‘Pennies for produce’ - Farmers, others in Bellas Gate lament decades-long neglect
Residents of Bellas Gate, a rural farming community in St Catherine, have been crying out for basic infrastructure and job opportunities for its declining youth population.
But that lament for improved infrastructure, such as health and community centres, as well as skills-training facilities, has largely gone unnoticed for decades, residents told The Gleaner on Monday.
“For years, we have been crying out for a health centre to be constructed in the community, given the size of the population and the distance we have to travel to get to the nearest health centre, which is more than six miles,” said Burchell Watson, vice-president of the community development committee.
Watson said those deficits extend to farmers, who are having difficulties accessing markets for their produce.
“We have been trying, as a group, to change a lot of things, but it’s hard when there is no assistance coming from the authorities,” he said.
Watson estimates that 20,000 people reside in the ring of rural communities including Bellas Gate, Blue Hole, Sand Hole, among others.
Fitz Smith, 74, a fourth-generation farmer, said that he had been forced to go into agriculture because of the paucity of job opportunities in the community.
“Farming is the only activity, but most of the youths not interested, maybe because they see that we can’t get suitable market and they see a lot of our crop just go to waste, and we are not making much money,” Smith told The Gleaner.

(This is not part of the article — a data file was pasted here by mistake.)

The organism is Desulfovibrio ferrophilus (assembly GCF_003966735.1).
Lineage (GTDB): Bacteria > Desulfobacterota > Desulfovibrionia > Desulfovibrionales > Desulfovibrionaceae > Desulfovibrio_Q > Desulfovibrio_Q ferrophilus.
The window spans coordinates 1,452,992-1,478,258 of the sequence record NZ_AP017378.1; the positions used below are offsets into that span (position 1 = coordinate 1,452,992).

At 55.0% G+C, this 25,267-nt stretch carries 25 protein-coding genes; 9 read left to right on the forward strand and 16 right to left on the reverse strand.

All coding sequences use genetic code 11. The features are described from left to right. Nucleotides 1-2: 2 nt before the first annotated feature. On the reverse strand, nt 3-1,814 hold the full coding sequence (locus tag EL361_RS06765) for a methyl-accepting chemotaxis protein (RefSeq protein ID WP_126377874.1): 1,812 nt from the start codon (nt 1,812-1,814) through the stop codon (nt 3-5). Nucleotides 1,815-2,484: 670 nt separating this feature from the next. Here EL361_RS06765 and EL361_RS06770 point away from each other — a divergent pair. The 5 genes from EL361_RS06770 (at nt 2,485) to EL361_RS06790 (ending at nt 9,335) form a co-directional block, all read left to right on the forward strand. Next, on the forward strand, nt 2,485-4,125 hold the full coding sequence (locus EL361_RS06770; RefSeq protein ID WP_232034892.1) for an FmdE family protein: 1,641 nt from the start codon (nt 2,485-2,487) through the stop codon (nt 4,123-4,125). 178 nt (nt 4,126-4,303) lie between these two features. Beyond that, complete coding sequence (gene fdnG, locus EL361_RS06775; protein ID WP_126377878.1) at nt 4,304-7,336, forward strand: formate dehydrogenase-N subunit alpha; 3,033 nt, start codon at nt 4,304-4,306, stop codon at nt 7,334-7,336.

DIG DEEP TO SURVIVE
Winston Haywood, who has been farming for more than 60 years, reiterated the problem of sourcing markets for their produce. They have had to dig deep to survive, he said.
“When we take our crops to the Old Harbour, Spanish Town and Coronation markets, we get pennies for our produce,” said Haywood, who started farming in his 20s.
The veteran farmer has also accused persons in Bellas Gate of collaborating with thieves to plunder their livestock, creating additional problems for agriculturers.
Theft has been a perennial woe of cultivators and livestock farmers, with few of the perpetrators being caught and prosecuted. Praedial larceny is conservatively billed at $6 billion annually.
Both Haywood and Smith say they believe the Rural Agricultural Development Authority should be empowered to assist them in that regard, but the input from that agency and others has been missing from the community.
Raphael Logan, 25, said that he recognised the lack of opportunities early and decided to try his hand at agriculture.
He now has a greenhouse from which he sells various suckers.
Meanwhile, Toney, who is in his mid-20s, has his eye cast on the emerging medicinal marijuana industry. He has been asking a community group to lobby for a licence to grow ganja, which would provide a glimmer of hope for youth who have little confidence in traditional crops.